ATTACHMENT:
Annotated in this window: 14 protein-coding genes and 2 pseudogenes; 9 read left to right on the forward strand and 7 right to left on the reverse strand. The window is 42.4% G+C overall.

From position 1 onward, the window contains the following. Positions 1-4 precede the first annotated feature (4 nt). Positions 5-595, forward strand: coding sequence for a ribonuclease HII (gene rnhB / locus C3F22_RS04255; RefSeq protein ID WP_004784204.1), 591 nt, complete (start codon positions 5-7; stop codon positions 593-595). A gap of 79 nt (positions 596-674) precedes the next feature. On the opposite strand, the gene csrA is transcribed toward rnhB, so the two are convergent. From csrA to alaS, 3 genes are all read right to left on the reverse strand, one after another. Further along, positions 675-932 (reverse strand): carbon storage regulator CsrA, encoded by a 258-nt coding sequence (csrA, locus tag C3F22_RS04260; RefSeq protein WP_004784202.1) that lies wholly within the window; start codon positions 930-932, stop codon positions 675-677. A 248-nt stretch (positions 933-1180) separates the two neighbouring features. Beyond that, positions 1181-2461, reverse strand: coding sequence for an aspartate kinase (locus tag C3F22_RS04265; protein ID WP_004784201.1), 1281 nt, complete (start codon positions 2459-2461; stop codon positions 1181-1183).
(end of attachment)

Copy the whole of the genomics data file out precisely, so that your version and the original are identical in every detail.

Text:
Annotated in this window: 14 protein-coding genes and 2 pseudogenes; 9 read left to right on the forward strand and 7 right to left on the reverse strand. The window is 42.4% G+C overall.

From position 1 onward, the window contains the following. Positions 1-4 precede the first annotated feature (4 nt). Positions 5-595, forward strand: coding sequence for a ribonuclease HII (gene rnhB / locus C3F22_RS04255; RefSeq protein ID WP_004784204.1), 591 nt, complete (start codon positions 5-7; stop codon positions 593-595). A gap of 79 nt (positions 596-674) precedes the next feature. On the opposite strand, the gene csrA is transcribed toward rnhB, so the two are convergent. From csrA to alaS, 3 genes are all read right to left on the reverse strand, one after another. Further along, positions 675-932 (reverse strand): carbon storage regulator CsrA, encoded by a 258-nt coding sequence (csrA, locus tag C3F22_RS04260; RefSeq protein WP_004784202.1) that lies wholly within the window; start codon positions 930-932, stop codon positions 675-677. A 248-nt stretch (positions 933-1180) separates the two neighbouring features. Beyond that, positions 1181-2461, reverse strand: coding sequence for an aspartate kinase (locus tag C3F22_RS04265; protein ID WP_004784201.1), 1281 nt, complete (start codon positions 2459-2461; stop codon positions 1181-1183).